***** Received Error *****
    Access Denied.
    You don’t have permission to access “/cgi-bin/webscr” on this server.
    Reference #1641009194c568bd8829c3b0301d519
    Timestamp: 1641009194

    • Roger

      Hi Aaron,

      Yes, I am still selling them. I have been arguing with paypal about this for over a year. It is something to do with their proxy, which is a sort of firewall between here and their site. These are the solutions they’ve given me, unfortunately it’s all on your end:

      1. Clear your browser cache, a prior visit to paypal stored in your cache red-flags the ip in their system
      2. Use a different browser to access the page. Same as the cache issue above, but your ip would not be shown in an already existing ‘cookie’
      3. Try multiple times

      These are ridiculous to me, but I don’t run paypal. Most people have been fine with 1 or 2.
      Some have been able to order a different manual than the one they’re trying to buy (it’s a different purchase button). If that ends up working let me know and I’ll just send you the correct manual after your purchase.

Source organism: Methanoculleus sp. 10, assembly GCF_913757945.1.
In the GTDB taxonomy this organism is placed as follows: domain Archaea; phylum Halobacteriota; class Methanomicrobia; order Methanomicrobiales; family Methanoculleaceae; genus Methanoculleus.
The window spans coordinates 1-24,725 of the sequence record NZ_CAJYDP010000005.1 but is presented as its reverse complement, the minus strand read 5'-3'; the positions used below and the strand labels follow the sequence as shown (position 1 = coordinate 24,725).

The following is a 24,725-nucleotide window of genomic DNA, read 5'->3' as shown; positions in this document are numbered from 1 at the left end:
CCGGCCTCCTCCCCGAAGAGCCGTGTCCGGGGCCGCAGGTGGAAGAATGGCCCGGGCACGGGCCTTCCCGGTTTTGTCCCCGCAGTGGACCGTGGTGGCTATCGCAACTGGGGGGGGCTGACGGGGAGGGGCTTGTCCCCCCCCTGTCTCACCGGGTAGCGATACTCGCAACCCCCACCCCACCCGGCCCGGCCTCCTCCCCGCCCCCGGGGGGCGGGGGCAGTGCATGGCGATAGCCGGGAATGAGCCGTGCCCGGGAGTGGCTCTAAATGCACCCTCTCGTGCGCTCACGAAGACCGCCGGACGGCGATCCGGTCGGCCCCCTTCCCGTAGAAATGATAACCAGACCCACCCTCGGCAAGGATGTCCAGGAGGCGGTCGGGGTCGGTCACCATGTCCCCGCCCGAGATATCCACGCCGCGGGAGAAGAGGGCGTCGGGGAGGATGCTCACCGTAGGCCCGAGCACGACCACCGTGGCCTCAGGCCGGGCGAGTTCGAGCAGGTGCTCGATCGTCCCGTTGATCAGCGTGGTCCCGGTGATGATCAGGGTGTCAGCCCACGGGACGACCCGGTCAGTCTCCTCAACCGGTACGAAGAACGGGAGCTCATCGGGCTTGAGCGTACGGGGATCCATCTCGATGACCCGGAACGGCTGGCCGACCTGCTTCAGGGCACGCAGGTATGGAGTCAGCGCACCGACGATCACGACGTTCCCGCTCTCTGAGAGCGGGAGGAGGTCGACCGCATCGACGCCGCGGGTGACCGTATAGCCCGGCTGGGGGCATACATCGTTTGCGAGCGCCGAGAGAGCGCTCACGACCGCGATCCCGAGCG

Some have been able to click the order button, which adds it to their cart, then go back to the page and click on ‘view cart’.
      It seems the easiest is to try and order from a different device. If you’re trying from your phone, try from a laptop of tablet.

      I have done everything I can from my end to resolve this, paypal doesn’t seem to have any concrete answers for this. Sorry for the issues, paypal is frustrating as hell sometimes.

      • Aaron

        Thx. I was able to get the Kerdi walls with tile tips to work tonight, but would prefer the traditional walls guide if that’s possible. PayPal was through my wife’s account (Natalie). Looking forward to devouring the info, thx!

        • Roger

          Just sent it. If you have any issues at all just let me know.

      • Jose Pinon Guizar

        Hi Roger do you know the measurements from that fabric flange? I need to mud my floor before fabric arrives

  • Cody


    I am so lucky to have stumbled here! I was wondering if it would be possible to use the divot method with a linear drain? I want to use a 36” x 2.75” linear drain and kerdi membrane. I was thinking:
    1) I would use 1.5” or 2” foam (as someone in the comments suggested) to form up my “divot”. Maybe it’s better described as an axe wound? (*childish snicker*)
    2) My blocking would be 38” x 6” (6” wide to accommodate the drain clamp) and then I would carry my mud up from there 1/4” per 1’. It will have only 2 slopes with the drain being centered